1 9 8 4 – 1 9 9 2 (UK)
55 x 30 minute episodes
26 x 25 minute episodes
3 x 45 minute episodes
1 x 35 minute episode
“Listen very carefully, I shall say zees only once”
“Good Moaning” – The time is 1940, the place a cafe in the small town of Nouvion in occupied Northern France.
While the manager, René Artois (pictured at right), waits on German officers and his wife Madame Edith entertains the customers with a selection of songs.
Unfortunately, her voice is so bad that the customers plug their ears with cheese.
Meanwhile, there is a girl from the Resistance waiting outside, two British airmen hiding in a cupboard in grandmother’s bedroom and a transmitter hidden under the bed. René consoles himself with regular dalliances with the shapely waitresses, Yvette and Maria (later replaced by Mimi).
Unfortunately, there’s a small matter of a war to contend with and the Resistance wants him to help repatriate the escaped British airmen, while René wants to avoid being shot by the local Nazi’s, headed by Colonel Von Strohm, the clumsy Captain Geering and the gay Lieutenant Gruber.
Cruel local Gestapo chief Herr Flick has a passion for ice queen Helga, who wears a corset and suspenders under her SS uniform.
Early on in the series, to escape the wrath of the SS, René fakes his own death and continues through the remainder of the episodes as his own fictitious twin brother. This deception prompts aged lothario Monsieur Alfonse into pursuing René’s “widow” with a view to marriage.
This prospect had its attractions because it would allow René to plight his troth to Yvette, but the drawbacks – losing the cafe and his savings – prove overwhelming and so he thwarts the courtship.
Running gags included ; The priceless stolen painting – “The Fallen Madonna with the Big Boobies” by Van Clomp; The earnest repetition of instructions by the raincoat and beret-sporting resistance mega-babe, Michelle; The outrageous French accent of Secret Serviceman Crabtree (which he seriously believes makes him inconspicuous in the small French town); The elaborate and ridiculous escape plots of gormless British airman, Fairfax and Carstairs; and the eternal stupidity of the Germans who fail to smell a rat, and the implausibility of fat, balding René as an object of ceaseless desire.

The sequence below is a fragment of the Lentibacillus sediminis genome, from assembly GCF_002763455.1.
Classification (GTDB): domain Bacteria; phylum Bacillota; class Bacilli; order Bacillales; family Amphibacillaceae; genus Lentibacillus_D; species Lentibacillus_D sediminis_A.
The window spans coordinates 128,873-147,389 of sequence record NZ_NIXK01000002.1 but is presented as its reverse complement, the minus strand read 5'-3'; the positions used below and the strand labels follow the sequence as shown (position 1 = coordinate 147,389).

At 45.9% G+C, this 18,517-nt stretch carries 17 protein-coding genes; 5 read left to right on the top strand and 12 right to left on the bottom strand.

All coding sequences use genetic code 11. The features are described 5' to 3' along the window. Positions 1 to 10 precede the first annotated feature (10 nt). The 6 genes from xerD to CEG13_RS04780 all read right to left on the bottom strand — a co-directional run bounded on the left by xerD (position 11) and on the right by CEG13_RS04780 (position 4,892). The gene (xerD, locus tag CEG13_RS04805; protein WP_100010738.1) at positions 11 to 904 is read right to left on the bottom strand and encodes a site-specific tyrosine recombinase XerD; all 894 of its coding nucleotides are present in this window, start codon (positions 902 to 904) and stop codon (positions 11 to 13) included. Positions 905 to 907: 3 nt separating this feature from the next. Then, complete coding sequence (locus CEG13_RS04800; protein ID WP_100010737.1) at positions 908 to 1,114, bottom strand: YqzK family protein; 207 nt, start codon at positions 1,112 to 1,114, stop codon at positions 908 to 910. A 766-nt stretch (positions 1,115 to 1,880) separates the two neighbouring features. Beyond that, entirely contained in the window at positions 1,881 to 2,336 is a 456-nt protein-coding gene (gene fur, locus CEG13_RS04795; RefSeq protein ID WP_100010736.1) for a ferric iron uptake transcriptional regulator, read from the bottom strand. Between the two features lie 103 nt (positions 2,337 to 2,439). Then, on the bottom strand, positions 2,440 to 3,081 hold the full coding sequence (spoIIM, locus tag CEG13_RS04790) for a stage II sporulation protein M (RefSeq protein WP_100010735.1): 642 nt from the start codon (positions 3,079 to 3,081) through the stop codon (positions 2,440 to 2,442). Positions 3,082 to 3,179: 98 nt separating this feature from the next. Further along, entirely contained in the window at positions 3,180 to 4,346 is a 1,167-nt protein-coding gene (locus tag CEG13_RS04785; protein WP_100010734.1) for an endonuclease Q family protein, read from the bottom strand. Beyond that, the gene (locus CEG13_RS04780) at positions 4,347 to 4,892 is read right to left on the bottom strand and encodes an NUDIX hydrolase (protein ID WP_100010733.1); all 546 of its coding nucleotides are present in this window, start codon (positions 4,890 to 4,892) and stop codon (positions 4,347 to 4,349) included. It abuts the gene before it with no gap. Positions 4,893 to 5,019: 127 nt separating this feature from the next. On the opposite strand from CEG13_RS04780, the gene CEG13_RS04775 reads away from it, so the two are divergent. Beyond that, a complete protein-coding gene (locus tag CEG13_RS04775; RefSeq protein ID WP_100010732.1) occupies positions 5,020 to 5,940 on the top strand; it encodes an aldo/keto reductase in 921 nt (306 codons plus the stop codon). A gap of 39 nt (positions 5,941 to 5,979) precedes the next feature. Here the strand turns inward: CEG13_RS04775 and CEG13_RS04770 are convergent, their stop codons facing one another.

‘Allo ‘Allo was truly a complete pantomime full of double-entendres in fine Carry On style. Rich in innuendo and slapstick, this long-running sitcom by Jeremy Lloyd and David Croft began as a spoof version of the BBC drama series, Secret Army, which was broadcast from 1977 to 1979.
The show was often criticised for its bad taste although it always claimed to be poking fun at over-the-top wartime dramas and not at the cruelty of war itself.
When the series ended after nine years, the war was over and Nouvion had been liberated.
Viewers were treated to a ”flash-forward” to the present day and introduced to René’s son (again played by Gorden Kaye) who explained what had happened to the locals in the post-war years to a visiting Gruber, who had, surprisingly, married Helga.
A massively successful West End stage version with original cast members was also produced from 1986, which went on to tour internationally.
In January 1990, Kaye’s enormous popularity was demonstrated by public response following a horrific car accident that left the star with serious head injuries.
The accident occurred just days after newspaper allegations of Kaye’s homosexuality, but fears for his reputation proved groundless with thousands of cards and messages being sent to his hospital by well-wishers.
Kaye made a remarkably quick recovery, and 24 weeks after the accident he was back on stage and back in the role on TV too.
The odd spelling of Gorden Kaye’s first name owed to an Equity typing error, but the actor himself always joked that it was the sign of a “misspelt youth”.
Herr Otto Flick
Richard Gibson (1)
David Janson (2)
Colonel Von Strohm
Captain Hans Geering
General Von Kilnkerhoffen
Flying Officer Fairfax
John D Collins
Flying Officer Carstairs
John Louis Mansi
Jack Haig (1)
Derek Royle (2)
Robin Parkinson (3)
Gavin Richards (1)
Roger Kitter (2)
Mimi le Bonque